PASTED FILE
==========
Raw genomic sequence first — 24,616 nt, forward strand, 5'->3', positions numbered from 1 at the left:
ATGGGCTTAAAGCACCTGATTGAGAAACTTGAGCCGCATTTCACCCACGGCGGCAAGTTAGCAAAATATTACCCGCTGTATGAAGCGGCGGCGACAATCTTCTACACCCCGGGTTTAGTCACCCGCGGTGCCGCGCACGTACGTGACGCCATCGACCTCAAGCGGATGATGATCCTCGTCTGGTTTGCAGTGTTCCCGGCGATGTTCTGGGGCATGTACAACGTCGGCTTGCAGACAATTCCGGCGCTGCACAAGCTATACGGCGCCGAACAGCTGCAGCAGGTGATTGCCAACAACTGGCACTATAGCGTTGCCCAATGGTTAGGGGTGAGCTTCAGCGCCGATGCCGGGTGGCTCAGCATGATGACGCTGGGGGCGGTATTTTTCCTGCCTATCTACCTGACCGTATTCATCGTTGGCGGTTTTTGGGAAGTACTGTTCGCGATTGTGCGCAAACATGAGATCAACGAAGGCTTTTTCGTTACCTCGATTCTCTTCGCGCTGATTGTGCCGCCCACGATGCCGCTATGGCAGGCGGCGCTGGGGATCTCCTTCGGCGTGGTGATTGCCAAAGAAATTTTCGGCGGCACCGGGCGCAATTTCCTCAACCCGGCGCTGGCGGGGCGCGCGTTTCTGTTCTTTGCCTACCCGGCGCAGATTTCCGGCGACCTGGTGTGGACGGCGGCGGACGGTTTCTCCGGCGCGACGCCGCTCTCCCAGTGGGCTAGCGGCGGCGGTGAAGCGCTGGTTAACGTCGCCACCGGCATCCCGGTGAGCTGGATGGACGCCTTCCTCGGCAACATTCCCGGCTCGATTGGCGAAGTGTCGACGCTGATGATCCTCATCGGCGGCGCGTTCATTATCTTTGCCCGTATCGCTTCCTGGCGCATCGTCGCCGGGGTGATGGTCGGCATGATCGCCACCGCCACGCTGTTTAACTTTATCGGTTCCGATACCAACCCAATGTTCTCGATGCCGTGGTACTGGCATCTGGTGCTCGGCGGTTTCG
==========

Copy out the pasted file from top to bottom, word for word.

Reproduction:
Raw genomic sequence first — 24,616 nt, forward strand, 5'->3', positions numbered from 1 at the left:
ATGGGCTTAAAGCACCTGATTGAGAAACTTGAGCCGCATTTCACCCACGGCGGCAAGTTAGCAAAATATTACCCGCTGTATGAAGCGGCGGCGACAATCTTCTACACCCCGGGTTTAGTCACCCGCGGTGCCGCGCACGTACGTGACGCCATCGACCTCAAGCGGATGATGATCCTCGTCTGGTTTGCAGTGTTCCCGGCGATGTTCTGGGGCATGTACAACGTCGGCTTGCAGACAATTCCGGCGCTGCACAAGCTATACGGCGCCGAACAGCTGCAGCAGGTGATTGCCAACAACTGGCACTATAGCGTTGCCCAATGGTTAGGGGTGAGCTTCAGCGCCGATGCCGGGTGGCTCAGCATGATGACGCTGGGGGCGGTATTTTTCCTGCCTATCTACCTGACCGTATTCATCGTTGGCGGTTTTTGGGAAGTACTGTTCGCGATTGTGCGCAAACATGAGATCAACGAAGGCTTTTTCGTTACCTCGATTCTCTTCGCGCTGATTGTGCCGCCCACGATGCCGCTATGGCAGGCGGCGCTGGGGATCTCCTTCGGCGTGGTGATTGCCAAAGAAATTTTCGGCGGCACCGGGCGCAATTTCCTCAACCCGGCGCTGGCGGGGCGCGCGTTTCTGTTCTTTGCCTACCCGGCGCAGATTTCCGGCGACCTGGTGTGGACGGCGGCGGACGGTTTCTCCGGCGCGACGCCGCTCTCCCAGTGGGCTAGCGGCGGCGGTGAAGCGCTGGTTAACGTCGCCACCGGCATCCCGGTGAGCTGGATGGACGCCTTCCTCGGCAACATTCCCGGCTCGATTGGCGAAGTGTCGACGCTGATGATCCTCATCGGCGGCGCGTTCATTATCTTTGCCCGTATCGCTTCCTGGCGCATCGTCGCCGGGGTGATGGTCGGCATGATCGCCACCGCCACGCTGTTTAACTTTATCGGTTCCGATACCAACCCAATGTTCTCGATGCCGTGGTACTGGCATCTGGTGCTCGGCGGTTTCG